“May I please have a primary source analysis tool?” That’s a question you may never have expected to hear from your students, but it’s one that’s been asked in a classroom in Greeley, Colorado.
The item students were looking for is the Library’s Primary Source Analysis Tool, a graphic organizer that helps students closely examine and analyze any kind of primary source – whether it be a photo, map, movie, manuscript, or sound recording – and record their responses in a way that helps them build understanding. “I have actually had students request this tool…” says Greeley fifth-grade teacher Vicki Heisler, who recommends the Primary Source Analysis Tool when asked what advice she would give to teachers who have never tried teaching with primary sources. “Primary sources are great for developing students’ critical thinking and 21st century skills,” she adds.
The Analysis Tool itself is very straightforward. It’s an easy-to-print page with plenty of space for students to record their thoughts and observations. It comes with a set of Teacher’s Guides that teachers can use to select questions as needed to guide students through the analysis process.
Here are some strategies that can help you and your students learn to use the Primary Source Analysis Tool in your classroom or library.
- Print out copies of the Primary Source Analysis Tool and give them to individual students, pairs, or small groups of students to write on (or have them use the tool online, if they’re on computers).
- Next, display or hand out copies of a primary source from the Library’s collections. I suggest starting with a photo; the Library’s Primary Source Sets are a great place to find one.
- Use the Analyzing Photographs and Prints Teacher’s Guide to guide students, prompting them with some of the guiding questions on the Guide as they fill in the Observe, Reflect and Question columns on the blank analysis sheets.
- In the Observe column, have students identify and note details.
- In the Reflect column, encourage students to generate and test hypotheses about the images.
- In the Question column, have students ask questions that lead to more observations and reflections.
- Ask students what they would still like to learn more about. How might they go about researching the answers to their questions?
Many teachers find it helps to model using the Primary Source Analysis Tool with the whole class first, walking through the entire analysis process before expecting students to use it on their own. A tip for primary teachers: Use sentence stems to help students understand the action they should be taking when they observe (I see… I hear…), reflect (I think…), and question (I wonder…).
Want to get comfortable with the analysis tool before you use it with your students? Take a look at the video Analyzing a Primary Source for a short primary source analysis activity. [Changed 3/12/2020 to reflect updates to resources.]
Check out the blog post Top Ten Tips for Facilitating an Effective Primary Source Analysis to hear what other teachers have to share about using this tool. If you’ve used it in your classroom or library, we’d love to hear any additional strategies you’ve learned that might benefit your fellow teachers.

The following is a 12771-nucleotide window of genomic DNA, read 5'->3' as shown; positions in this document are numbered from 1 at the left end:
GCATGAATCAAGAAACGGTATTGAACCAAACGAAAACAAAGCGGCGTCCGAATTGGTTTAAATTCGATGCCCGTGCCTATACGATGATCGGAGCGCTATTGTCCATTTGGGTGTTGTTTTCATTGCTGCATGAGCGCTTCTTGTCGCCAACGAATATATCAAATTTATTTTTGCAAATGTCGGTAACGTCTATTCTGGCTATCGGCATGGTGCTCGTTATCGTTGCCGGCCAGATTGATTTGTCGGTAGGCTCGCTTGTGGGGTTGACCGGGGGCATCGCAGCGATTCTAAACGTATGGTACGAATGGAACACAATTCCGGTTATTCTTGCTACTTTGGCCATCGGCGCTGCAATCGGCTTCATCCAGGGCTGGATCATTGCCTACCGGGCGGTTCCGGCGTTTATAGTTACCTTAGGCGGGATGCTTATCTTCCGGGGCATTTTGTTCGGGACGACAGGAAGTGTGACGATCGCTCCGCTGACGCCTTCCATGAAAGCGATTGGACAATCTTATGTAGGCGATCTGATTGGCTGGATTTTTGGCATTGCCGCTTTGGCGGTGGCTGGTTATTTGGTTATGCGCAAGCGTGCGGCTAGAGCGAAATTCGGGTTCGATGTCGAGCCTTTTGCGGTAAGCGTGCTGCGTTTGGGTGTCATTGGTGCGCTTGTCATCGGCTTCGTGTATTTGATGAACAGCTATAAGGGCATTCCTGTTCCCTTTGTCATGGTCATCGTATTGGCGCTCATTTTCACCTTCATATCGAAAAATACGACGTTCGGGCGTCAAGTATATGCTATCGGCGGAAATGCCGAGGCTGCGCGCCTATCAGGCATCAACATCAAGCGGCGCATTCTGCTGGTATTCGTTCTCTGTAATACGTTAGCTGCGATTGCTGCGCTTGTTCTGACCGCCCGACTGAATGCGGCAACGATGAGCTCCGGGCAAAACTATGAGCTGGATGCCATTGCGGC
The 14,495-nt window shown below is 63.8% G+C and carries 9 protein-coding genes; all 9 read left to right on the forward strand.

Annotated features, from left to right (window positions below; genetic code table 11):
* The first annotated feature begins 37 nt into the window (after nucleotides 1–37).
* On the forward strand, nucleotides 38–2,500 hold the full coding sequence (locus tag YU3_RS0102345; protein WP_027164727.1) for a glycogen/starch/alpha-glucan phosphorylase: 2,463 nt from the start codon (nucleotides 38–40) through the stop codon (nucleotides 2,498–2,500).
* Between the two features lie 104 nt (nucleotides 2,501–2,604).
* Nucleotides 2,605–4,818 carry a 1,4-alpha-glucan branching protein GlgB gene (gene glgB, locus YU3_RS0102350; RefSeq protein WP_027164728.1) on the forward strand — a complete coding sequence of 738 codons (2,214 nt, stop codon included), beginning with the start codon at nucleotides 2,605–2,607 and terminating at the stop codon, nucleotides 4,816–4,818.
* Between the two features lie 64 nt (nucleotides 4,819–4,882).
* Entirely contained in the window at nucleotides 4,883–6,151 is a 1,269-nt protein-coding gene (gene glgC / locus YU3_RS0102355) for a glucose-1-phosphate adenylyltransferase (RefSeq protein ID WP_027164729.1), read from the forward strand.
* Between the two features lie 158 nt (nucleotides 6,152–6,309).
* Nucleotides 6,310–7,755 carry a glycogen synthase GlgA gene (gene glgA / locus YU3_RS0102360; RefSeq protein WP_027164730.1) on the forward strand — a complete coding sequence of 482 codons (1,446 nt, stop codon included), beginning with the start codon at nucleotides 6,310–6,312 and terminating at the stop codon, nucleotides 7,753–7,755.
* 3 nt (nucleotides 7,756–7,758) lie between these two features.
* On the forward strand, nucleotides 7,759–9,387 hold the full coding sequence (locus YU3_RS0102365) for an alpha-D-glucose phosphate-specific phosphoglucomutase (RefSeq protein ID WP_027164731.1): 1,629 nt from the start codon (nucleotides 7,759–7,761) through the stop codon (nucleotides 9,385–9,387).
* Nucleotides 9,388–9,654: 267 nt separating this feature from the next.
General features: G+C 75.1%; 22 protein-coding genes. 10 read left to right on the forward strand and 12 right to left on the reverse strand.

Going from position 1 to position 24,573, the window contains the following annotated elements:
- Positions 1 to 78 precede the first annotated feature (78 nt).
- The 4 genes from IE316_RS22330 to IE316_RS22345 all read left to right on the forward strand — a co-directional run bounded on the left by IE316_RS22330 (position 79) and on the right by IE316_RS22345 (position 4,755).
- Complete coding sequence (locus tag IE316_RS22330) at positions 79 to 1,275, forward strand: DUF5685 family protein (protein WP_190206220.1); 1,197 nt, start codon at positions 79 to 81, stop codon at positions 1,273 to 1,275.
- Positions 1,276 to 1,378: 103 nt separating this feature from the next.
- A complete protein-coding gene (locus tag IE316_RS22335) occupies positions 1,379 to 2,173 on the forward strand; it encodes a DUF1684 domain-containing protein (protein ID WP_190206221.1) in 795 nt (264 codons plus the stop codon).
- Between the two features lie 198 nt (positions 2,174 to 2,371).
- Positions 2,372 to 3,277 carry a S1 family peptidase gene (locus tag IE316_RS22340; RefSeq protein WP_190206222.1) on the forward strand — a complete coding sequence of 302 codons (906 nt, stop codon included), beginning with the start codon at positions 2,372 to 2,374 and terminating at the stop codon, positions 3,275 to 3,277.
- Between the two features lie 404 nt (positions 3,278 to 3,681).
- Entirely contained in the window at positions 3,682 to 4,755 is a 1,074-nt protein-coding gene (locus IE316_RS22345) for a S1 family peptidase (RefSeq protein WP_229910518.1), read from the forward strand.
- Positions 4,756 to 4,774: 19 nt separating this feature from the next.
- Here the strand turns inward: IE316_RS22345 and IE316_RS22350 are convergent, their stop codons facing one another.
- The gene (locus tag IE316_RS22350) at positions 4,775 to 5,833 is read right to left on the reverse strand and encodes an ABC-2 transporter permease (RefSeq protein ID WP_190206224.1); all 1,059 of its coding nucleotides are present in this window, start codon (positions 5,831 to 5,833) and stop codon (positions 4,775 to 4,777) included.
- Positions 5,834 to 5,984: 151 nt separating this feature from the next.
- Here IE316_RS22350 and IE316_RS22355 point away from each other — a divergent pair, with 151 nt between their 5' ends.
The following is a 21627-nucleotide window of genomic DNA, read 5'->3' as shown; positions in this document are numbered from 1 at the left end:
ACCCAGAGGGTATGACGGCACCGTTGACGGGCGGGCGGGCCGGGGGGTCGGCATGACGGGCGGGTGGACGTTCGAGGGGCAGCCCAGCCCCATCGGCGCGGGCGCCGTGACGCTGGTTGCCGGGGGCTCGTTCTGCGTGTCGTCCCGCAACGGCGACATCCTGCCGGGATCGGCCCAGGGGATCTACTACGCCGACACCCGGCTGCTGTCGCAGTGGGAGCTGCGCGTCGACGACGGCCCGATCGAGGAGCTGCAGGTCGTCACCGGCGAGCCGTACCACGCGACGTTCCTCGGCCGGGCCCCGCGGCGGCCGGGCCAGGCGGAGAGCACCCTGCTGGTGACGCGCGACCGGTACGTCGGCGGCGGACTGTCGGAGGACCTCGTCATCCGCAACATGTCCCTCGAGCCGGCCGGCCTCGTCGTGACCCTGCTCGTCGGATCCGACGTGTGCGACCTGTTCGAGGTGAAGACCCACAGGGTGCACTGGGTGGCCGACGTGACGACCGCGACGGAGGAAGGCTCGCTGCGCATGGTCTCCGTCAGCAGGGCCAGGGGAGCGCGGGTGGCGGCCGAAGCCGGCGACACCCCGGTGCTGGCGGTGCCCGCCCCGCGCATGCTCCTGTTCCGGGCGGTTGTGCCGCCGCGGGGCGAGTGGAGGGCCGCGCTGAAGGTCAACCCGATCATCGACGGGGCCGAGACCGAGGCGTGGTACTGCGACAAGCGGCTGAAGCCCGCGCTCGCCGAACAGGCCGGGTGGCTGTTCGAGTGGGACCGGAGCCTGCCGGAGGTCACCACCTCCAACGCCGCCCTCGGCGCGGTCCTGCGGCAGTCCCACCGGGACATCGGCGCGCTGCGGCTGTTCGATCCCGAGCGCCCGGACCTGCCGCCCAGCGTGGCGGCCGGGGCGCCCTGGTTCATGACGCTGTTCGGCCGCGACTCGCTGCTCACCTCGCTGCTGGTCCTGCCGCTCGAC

I LOVE this tool! I teach at a cyber school but we use it quite frequently. I really love that it is a PDF that my students can type right on. Teaching in a cyber school, it can be a challenge to find things that adapt easily to the online classroom. However, at the LOC Institute I attended a few summers ago, I asked about having a way for students to type directly onto the PDF and it was adapted almost immediately. LOVE the LOC resources!
Per advice from another teacher, I used the Analysis Tool to investigate a primary source with a collaborative learning strategy called a “fishbowl”. It was so powerful! We could all feel and see the layers of analysis unfold. This strategy is best used when students are familiar with the Analysis Tool. Be sure everyone analyzes the primary source on their own before engaging in a fishbowl and be sure to offer tips for listening and commenting (such as “Listen if reflections are rooted in observations?”, “Do observations have a reflection?”, etc.) and share sentence stems to assist in written or oral comments for those outside the fishbowl (such as, “I agree/disagree with ___ because __”, “My idea builds upon __’s idea because…”, “In other words, you think__”, etc.). Let students discuss their comments surrounding the analysis, how they felt during the fishbowl exercise, and have them do a short writing exercise to commit in writing their own ideas and interpretation of what they know about the primary source they just studied. I cannot wait to try other collaborative teacher strategies with this tool!
I’ve just started learning about primary sources. I will incorporate these strategies when using primary sources with my students.
Analyzing Primary Sources: Photographs and Prints.
This link is now broken, sorry.
I just checked the link in the blog post and it appears to be working normally again. There may have been a hiccup with the Library’s server which has been repaired. Send a note using the Ask A Librarian if you continue to have problems.
Years ago I participated in a LOC lead webinar about George Washington. It included the book George Washington Spymaster and some primary source troop movement maps. Any ideas where I can get the information now?
Hello, the presentation for the Spy Map and General Washington has been retired but you can access information in this blog post .